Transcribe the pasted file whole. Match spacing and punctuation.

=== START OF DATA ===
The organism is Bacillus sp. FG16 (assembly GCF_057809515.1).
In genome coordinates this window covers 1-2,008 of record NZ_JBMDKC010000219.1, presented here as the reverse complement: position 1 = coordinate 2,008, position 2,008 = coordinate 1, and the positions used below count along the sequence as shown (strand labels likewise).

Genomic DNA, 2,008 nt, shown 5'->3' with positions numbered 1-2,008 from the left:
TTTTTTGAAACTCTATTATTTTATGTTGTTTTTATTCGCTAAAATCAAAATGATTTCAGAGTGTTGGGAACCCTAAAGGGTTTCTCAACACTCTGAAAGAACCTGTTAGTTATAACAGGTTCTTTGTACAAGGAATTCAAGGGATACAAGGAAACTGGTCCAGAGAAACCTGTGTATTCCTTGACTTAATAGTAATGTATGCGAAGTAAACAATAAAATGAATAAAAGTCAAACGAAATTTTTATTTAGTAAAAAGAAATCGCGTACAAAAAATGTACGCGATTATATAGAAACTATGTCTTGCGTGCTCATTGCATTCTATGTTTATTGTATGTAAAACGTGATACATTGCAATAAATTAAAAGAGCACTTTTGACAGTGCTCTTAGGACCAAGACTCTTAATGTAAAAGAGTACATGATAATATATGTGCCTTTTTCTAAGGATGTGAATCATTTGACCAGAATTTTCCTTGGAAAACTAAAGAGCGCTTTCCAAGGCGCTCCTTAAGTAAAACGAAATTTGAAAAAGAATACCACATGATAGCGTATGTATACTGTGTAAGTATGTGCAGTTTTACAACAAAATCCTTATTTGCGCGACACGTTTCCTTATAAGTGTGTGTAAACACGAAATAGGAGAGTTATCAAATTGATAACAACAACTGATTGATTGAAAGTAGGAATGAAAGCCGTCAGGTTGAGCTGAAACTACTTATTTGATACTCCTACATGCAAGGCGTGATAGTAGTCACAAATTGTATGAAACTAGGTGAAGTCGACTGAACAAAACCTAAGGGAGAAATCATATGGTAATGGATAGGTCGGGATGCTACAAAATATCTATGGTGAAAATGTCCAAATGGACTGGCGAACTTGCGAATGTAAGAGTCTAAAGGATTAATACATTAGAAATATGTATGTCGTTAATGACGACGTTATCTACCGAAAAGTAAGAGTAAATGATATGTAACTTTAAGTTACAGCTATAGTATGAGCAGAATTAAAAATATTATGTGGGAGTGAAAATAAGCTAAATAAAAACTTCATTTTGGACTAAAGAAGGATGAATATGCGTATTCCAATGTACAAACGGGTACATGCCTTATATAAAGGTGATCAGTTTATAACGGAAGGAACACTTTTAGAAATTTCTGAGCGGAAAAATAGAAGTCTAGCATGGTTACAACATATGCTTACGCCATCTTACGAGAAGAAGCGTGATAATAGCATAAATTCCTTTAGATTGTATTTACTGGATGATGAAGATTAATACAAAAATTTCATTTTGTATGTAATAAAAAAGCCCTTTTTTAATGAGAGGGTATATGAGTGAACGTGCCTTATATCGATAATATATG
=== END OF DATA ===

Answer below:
The organism is Bacillus sp. FG16 (assembly GCF_057809515.1).
In genome coordinates this window covers 1-2,008 of record NZ_JBMDKC010000219.1, presented here as the reverse complement: position 1 = coordinate 2,008, position 2,008 = coordinate 1, and the positions used below count along the sequence as shown (strand labels likewise).

Genomic DNA, 2,008 nt, shown 5'->3' with positions numbered 1-2,008 from the left:
TTTTTTGAAACTCTATTATTTTATGTTGTTTTTATTCGCTAAAATCAAAATGATTTCAGAGTGTTGGGAACCCTAAAGGGTTTCTCAACACTCTGAAAGAACCTGTTAGTTATAACAGGTTCTTTGTACAAGGAATTCAAGGGATACAAGGAAACTGGTCCAGAGAAACCTGTGTATTCCTTGACTTAATAGTAATGTATGCGAAGTAAACAATAAAATGAATAAAAGTCAAACGAAATTTTTATTTAGTAAAAAGAAATCGCGTACAAAAAATGTACGCGATTATATAGAAACTATGTCTTGCGTGCTCATTGCATTCTATGTTTATTGTATGTAAAACGTGATACATTGCAATAAATTAAAAGAGCACTTTTGACAGTGCTCTTAGGACCAAGACTCTTAATGTAAAAGAGTACATGATAATATATGTGCCTTTTTCTAAGGATGTGAATCATTTGACCAGAATTTTCCTTGGAAAACTAAAGAGCGCTTTCCAAGGCGCTCCTTAAGTAAAACGAAATTTGAAAAAGAATACCACATGATAGCGTATGTATACTGTGTAAGTATGTGCAGTTTTACAACAAAATCCTTATTTGCGCGACACGTTTCCTTATAAGTGTGTGTAAACACGAAATAGGAGAGTTATCAAATTGATAACAACAACTGATTGATTGAAAGTAGGAATGAAAGCCGTCAGGTTGAGCTGAAACTACTTATTTGATACTCCTACATGCAAGGCGTGATAGTAGTCACAAATTGTATGAAACTAGGTGAAGTCGACTGAACAAAACCTAAGGGAGAAATCATATGGTAATGGATAGGTCGGGATGCTACAAAATATCTATGGTGAAAATGTCCAAATGGACTGGCGAACTTGCGAATGTAAGAGTCTAAAGGATTAATACATTAGAAATATGTATGTCGTTAATGACGACGTTATCTACCGAAAAGTAAGAGTAAATGATATGTAACTTTAAGTTACAGCTATAGTATGAGCAGAATTAAAAATATTATGTGGGAGTGAAAATAAGCTAAATAAAAACTTCATTTTGGACTAAAGAAGGATGAATATGCGTATTCCAATGTACAAACGGGTACATGCCTTATATAAAGGTGATCAGTTTATAACGGAAGGAACACTTTTAGAAATTTCTGAGCGGAAAAATAGAAGTCTAGCATGGTTACAACATATGCTTACGCCATCTTACGAGAAGAAGCGTGATAATAGCATAAATTCCTTTAGATTGTATTTACTGGATGATGAAGATTAATACAAAAATTTCATTTTGTATGTAATAAAAAAGCCCTTTTTTAATGAGAGGGTATATGAGTGAACGTGCCTTATATCGATAATATATG